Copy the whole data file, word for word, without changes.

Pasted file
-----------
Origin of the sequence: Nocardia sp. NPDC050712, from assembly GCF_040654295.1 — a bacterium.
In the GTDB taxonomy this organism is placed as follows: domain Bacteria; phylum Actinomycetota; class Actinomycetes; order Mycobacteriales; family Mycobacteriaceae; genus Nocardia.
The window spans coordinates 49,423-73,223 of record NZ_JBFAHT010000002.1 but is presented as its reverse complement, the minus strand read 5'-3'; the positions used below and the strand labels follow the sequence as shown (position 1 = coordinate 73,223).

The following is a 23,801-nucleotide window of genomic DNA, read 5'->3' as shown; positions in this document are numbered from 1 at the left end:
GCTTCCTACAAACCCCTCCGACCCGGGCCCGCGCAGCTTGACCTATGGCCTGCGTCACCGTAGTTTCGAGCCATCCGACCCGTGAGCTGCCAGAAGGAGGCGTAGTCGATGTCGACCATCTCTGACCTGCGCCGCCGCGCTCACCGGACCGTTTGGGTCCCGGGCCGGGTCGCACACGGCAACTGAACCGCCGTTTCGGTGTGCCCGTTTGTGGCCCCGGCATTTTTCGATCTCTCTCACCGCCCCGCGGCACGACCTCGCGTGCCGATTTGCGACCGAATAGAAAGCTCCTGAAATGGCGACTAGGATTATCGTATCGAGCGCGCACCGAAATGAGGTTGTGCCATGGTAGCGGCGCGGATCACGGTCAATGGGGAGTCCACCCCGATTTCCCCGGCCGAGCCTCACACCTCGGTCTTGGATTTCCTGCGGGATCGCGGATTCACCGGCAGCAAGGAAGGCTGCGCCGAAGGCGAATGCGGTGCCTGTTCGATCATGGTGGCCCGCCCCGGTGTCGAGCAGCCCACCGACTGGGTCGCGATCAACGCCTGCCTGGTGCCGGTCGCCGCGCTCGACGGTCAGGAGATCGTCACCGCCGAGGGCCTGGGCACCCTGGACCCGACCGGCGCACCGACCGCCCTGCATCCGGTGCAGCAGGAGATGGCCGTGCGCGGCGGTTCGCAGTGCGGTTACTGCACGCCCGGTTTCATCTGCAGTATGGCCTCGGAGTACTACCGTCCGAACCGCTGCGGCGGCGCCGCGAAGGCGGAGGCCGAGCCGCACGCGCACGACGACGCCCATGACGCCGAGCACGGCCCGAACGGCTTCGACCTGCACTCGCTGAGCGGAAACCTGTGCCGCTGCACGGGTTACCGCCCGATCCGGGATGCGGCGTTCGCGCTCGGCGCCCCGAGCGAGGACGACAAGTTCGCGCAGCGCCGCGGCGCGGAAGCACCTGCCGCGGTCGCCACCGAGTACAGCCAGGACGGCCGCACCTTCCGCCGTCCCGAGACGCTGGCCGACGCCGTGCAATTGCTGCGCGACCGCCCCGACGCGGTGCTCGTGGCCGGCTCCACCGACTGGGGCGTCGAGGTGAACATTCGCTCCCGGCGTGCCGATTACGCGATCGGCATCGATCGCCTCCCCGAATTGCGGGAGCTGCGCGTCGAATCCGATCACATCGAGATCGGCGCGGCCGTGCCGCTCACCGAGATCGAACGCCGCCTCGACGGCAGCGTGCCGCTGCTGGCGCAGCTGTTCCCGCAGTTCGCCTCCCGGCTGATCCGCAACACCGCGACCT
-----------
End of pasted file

Origin of the sequence: Nocardia sp. NPDC050712, from assembly GCF_040654295.1 — a bacterium.
In the GTDB taxonomy this organism is placed as follows: domain Bacteria; phylum Actinomycetota; class Actinomycetes; order Mycobacteriales; family Mycobacteriaceae; genus Nocardia.
The window spans coordinates 49,423-73,223 of record NZ_JBFAHT010000002.1 but is presented as its reverse complement, the minus strand read 5'-3'; the positions used below and the strand labels follow the sequence as shown (position 1 = coordinate 73,223).

The following is a 23,801-nucleotide window of genomic DNA, read 5'->3' as shown; positions in this document are numbered from 1 at the left end:
GCTTCCTACAAACCCCTCCGACCCGGGCCCGCGCAGCTTGACCTATGGCCTGCGTCACCGTAGTTTCGAGCCATCCGACCCGTGAGCTGCCAGAAGGAGGCGTAGTCGATGTCGACCATCTCTGACCTGCGCCGCCGCGCTCACCGGACCGTTTGGGTCCCGGGCCGGGTCGCACACGGCAACTGAACCGCCGTTTCGGTGTGCCCGTTTGTGGCCCCGGCATTTTTCGATCTCTCTCACCGCCCCGCGGCACGACCTCGCGTGCCGATTTGCGACCGAATAGAAAGCTCCTGAAATGGCGACTAGGATTATCGTATCGAGCGCGCACCGAAATGAGGTTGTGCCATGGTAGCGGCGCGGATCACGGTCAATGGGGAGTCCACCCCGATTTCCCCGGCCGAGCCTCACACCTCGGTCTTGGATTTCCTGCGGGATCGCGGATTCACCGGCAGCAAGGAAGGCTGCGCCGAAGGCGAATGCGGTGCCTGTTCGATCATGGTGGCCCGCCCCGGTGTCGAGCAGCCCACCGACTGGGTCGCGATCAACGCCTGCCTGGTGCCGGTCGCCGCGCTCGACGGTCAGGAGATCGTCACCGCCGAGGGCCTGGGCACCCTGGACCCGACCGGCGCACCGACCGCCCTGCATCCGGTGCAGCAGGAGATGGCCGTGCGCGGCGGTTCGCAGTGCGGTTACTGCACGCCCGGTTTCATCTGCAGTATGGCCTCGGAGTACTACCGTCCGAACCGCTGCGGCGGCGCCGCGAAGGCGGAGGCCGAGCCGCACGCGCACGACGACGCCCATGACGCCGAGCACGGCCCGAACGGCTTCGACCTGCACTCGCTGAGCGGAAACCTGTGCCGCTGCACGGGTTACCGCCCGATCCGGGATGCGGCGTTCGCGCTCGGCGCCCCGAGCGAGGACGACAAGTTCGCGCAGCGCCGCGGCGCGGAAGCACCTGCCGCGGTCGCCACCGAGTACAGCCAGGACGGCCGCACCTTCCGCCGTCCCGAGACGCTGGCCGACGCCGTGCAATTGCTGCGCGACCGCCCCGACGCGGTGCTCGTGGCCGGCTCCACCGACTGGGGCGTCGAGGTGAACATTCGCTCCCGGCGTGCCGATTACGCGATCGGCATCGATCGCCTCCCCGAATTGCGGGAGCTGCGCGTCGAATCCGATCACATCGAGATCGGCGCGGCCGTGCCGCTCACCGAGATCGAACGCCGCCTCGACGGCAGCGTGCCGCTGCTGGCGCAGCTGTTCCCGCAGTTCGCCTCCCGGCTGATCCGCAACACCGCGACCT